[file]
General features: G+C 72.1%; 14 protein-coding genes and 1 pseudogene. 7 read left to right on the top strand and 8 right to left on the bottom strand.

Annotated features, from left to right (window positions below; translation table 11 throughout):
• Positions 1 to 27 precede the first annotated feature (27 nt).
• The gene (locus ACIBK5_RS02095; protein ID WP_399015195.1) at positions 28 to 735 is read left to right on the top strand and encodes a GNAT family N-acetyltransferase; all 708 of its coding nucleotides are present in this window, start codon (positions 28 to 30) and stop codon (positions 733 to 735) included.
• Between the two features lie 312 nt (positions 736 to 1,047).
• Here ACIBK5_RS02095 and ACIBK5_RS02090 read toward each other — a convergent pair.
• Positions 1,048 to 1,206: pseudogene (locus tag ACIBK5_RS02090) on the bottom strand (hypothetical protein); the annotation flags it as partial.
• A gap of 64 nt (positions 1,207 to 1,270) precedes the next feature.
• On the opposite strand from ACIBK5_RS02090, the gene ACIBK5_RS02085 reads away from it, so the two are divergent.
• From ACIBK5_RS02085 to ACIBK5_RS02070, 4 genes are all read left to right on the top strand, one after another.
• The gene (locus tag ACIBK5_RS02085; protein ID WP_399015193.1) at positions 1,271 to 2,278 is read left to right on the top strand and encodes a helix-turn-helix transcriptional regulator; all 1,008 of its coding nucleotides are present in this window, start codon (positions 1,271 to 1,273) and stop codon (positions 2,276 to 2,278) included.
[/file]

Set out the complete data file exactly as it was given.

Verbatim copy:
General features: G+C 72.1%; 14 protein-coding genes and 1 pseudogene. 7 read left to right on the top strand and 8 right to left on the bottom strand.

Annotated features, from left to right (window positions below; translation table 11 throughout):
• Positions 1 to 27 precede the first annotated feature (27 nt).
• The gene (locus ACIBK5_RS02095; protein ID WP_399015195.1) at positions 28 to 735 is read left to right on the top strand and encodes a GNAT family N-acetyltransferase; all 708 of its coding nucleotides are present in this window, start codon (positions 28 to 30) and stop codon (positions 733 to 735) included.
• Between the two features lie 312 nt (positions 736 to 1,047).
• Here ACIBK5_RS02095 and ACIBK5_RS02090 read toward each other — a convergent pair.
• Positions 1,048 to 1,206: pseudogene (locus tag ACIBK5_RS02090) on the bottom strand (hypothetical protein); the annotation flags it as partial.
• A gap of 64 nt (positions 1,207 to 1,270) precedes the next feature.
• On the opposite strand from ACIBK5_RS02090, the gene ACIBK5_RS02085 reads away from it, so the two are divergent.
• From ACIBK5_RS02085 to ACIBK5_RS02070, 4 genes are all read left to right on the top strand, one after another.
• The gene (locus tag ACIBK5_RS02085; protein ID WP_399015193.1) at positions 1,271 to 2,278 is read left to right on the top strand and encodes a helix-turn-helix transcriptional regulator; all 1,008 of its coding nucleotides are present in this window, start codon (positions 1,271 to 1,273) and stop codon (positions 2,276 to 2,278) included.